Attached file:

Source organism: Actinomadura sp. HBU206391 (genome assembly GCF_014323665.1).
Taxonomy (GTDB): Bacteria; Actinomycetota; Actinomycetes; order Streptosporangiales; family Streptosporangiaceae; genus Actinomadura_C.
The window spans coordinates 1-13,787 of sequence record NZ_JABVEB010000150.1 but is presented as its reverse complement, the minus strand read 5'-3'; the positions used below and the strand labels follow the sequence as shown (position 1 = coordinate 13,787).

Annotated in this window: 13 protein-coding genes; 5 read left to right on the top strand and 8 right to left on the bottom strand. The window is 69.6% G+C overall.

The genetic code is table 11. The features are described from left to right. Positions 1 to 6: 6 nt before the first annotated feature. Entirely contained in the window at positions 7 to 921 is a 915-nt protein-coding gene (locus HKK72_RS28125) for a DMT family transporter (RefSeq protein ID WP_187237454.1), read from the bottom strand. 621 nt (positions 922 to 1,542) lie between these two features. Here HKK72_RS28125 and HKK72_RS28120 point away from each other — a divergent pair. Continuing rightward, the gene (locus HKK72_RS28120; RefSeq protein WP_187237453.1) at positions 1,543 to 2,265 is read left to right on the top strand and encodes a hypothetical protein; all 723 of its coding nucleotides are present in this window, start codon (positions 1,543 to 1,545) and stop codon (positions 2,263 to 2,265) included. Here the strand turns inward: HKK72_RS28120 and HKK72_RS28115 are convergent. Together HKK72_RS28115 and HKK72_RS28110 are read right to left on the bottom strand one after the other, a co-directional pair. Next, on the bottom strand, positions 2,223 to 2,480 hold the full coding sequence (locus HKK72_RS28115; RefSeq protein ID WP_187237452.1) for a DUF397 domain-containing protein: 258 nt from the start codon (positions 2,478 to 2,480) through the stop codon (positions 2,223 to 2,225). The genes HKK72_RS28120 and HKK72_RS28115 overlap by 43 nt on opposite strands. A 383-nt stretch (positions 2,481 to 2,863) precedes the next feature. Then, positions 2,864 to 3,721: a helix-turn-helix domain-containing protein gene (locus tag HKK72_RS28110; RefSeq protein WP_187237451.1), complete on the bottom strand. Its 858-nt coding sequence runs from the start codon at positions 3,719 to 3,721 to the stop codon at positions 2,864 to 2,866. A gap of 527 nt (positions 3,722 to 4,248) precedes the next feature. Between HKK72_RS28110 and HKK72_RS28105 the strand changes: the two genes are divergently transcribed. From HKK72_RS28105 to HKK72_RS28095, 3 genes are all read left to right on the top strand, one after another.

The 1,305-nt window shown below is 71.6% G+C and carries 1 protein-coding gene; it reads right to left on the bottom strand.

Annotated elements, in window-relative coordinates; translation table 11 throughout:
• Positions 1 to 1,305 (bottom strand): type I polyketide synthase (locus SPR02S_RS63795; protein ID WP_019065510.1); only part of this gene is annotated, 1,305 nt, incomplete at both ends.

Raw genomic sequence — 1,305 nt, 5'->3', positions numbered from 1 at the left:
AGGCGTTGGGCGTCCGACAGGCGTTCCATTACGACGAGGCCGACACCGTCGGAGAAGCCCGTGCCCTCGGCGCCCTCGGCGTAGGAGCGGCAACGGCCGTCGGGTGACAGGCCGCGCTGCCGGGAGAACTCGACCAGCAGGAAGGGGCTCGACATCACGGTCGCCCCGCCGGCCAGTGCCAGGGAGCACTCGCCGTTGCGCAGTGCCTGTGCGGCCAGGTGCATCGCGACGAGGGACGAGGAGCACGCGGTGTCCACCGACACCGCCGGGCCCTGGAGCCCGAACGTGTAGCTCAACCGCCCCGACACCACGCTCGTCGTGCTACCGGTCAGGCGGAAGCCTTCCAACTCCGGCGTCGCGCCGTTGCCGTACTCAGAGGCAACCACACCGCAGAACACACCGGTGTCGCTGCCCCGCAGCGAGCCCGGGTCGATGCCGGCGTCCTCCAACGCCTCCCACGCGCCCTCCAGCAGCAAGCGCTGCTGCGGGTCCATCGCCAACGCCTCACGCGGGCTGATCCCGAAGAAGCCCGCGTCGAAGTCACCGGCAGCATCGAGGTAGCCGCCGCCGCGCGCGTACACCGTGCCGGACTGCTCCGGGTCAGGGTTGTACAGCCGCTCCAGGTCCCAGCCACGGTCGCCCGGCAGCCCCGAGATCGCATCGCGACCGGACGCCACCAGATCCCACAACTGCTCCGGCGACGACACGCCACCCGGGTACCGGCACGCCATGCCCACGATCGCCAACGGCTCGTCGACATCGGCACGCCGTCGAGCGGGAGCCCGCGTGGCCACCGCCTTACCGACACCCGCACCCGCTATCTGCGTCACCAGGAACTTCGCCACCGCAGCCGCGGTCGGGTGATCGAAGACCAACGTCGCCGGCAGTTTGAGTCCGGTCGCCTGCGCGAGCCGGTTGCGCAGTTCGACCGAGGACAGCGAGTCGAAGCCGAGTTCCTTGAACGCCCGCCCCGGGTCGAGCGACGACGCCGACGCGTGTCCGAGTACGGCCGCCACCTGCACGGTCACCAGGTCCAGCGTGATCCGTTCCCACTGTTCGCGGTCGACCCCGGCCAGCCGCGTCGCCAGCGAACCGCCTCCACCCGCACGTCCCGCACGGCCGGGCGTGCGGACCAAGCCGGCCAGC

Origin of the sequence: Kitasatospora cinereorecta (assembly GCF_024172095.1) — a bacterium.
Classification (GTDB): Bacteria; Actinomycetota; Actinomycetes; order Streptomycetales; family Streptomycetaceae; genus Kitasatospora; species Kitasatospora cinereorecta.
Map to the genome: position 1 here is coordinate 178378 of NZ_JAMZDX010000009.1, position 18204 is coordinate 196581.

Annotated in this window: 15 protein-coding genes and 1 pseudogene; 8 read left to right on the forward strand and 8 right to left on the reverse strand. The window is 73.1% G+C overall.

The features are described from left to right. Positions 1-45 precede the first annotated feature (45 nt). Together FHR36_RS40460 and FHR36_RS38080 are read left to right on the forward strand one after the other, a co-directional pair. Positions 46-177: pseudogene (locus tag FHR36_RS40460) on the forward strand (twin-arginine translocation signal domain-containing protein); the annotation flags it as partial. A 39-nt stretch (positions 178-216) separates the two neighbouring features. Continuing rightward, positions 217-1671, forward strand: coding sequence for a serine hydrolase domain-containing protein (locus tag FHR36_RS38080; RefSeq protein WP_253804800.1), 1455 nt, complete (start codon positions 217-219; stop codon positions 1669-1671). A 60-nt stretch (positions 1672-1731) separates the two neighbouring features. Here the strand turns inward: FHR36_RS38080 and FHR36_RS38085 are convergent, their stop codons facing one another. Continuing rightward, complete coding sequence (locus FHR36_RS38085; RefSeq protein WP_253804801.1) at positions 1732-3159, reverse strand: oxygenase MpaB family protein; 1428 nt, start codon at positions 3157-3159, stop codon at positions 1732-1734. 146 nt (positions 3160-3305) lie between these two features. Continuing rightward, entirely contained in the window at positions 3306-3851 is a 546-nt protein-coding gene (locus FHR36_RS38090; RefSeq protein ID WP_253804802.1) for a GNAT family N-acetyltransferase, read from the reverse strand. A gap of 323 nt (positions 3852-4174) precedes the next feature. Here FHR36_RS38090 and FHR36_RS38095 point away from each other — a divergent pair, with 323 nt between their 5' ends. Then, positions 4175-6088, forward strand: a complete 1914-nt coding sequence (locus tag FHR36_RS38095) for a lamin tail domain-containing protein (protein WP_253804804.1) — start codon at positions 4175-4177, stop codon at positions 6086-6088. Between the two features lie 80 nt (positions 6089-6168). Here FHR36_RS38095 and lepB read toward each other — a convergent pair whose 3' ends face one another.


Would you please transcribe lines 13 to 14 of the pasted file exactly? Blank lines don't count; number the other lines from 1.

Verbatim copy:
Map to the genome: position 1 here is coordinate 178378 of NZ_JAMZDX010000009.1, position 18204 is coordinate 196581.

Annotated in this window: 15 protein-coding genes and 1 pseudogene; 8 read left to right on the forward strand and 8 right to left on the reverse strand. The window is 73.1% G+C overall.